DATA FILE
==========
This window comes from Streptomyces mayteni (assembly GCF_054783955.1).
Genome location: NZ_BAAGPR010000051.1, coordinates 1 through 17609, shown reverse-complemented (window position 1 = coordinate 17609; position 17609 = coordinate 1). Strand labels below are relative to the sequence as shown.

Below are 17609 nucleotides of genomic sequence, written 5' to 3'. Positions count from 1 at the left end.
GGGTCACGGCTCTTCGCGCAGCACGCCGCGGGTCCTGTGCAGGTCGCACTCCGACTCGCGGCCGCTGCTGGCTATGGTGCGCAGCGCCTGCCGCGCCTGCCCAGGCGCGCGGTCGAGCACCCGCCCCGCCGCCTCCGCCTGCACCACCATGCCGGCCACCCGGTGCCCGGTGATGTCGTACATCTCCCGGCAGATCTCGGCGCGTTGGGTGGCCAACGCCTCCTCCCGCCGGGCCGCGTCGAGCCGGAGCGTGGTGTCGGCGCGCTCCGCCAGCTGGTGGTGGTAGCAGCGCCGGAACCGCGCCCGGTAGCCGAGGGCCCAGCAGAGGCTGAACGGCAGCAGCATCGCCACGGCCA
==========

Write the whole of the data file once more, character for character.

This window comes from Streptomyces mayteni (assembly GCF_054783955.1).
Genome location: NZ_BAAGPR010000051.1, coordinates 1 through 17609, shown reverse-complemented (window position 1 = coordinate 17609; position 17609 = coordinate 1). Strand labels below are relative to the sequence as shown.

Below are 17609 nucleotides of genomic sequence, written 5' to 3'. Positions count from 1 at the left end.
GGGTCACGGCTCTTCGCGCAGCACGCCGCGGGTCCTGTGCAGGTCGCACTCCGACTCGCGGCCGCTGCTGGCTATGGTGCGCAGCGCCTGCCGCGCCTGCCCAGGCGCGCGGTCGAGCACCCGCCCCGCCGCCTCCGCCTGCACCACCATGCCGGCCACCCGGTGCCCGGTGATGTCGTACATCTCCCGGCAGATCTCGGCGCGTTGGGTGGCCAACGCCTCCTCCCGCCGGGCCGCGTCGAGCCGGAGCGTGGTGTCGGCGCGCTCCGCCAGCTGGTGGTGGTAGCAGCGCCGGAACCGCGCCCGGTAGCCGAGGGCCCAGCAGAGGCTGAACGGCAGCAGCATCGCCACGGCCA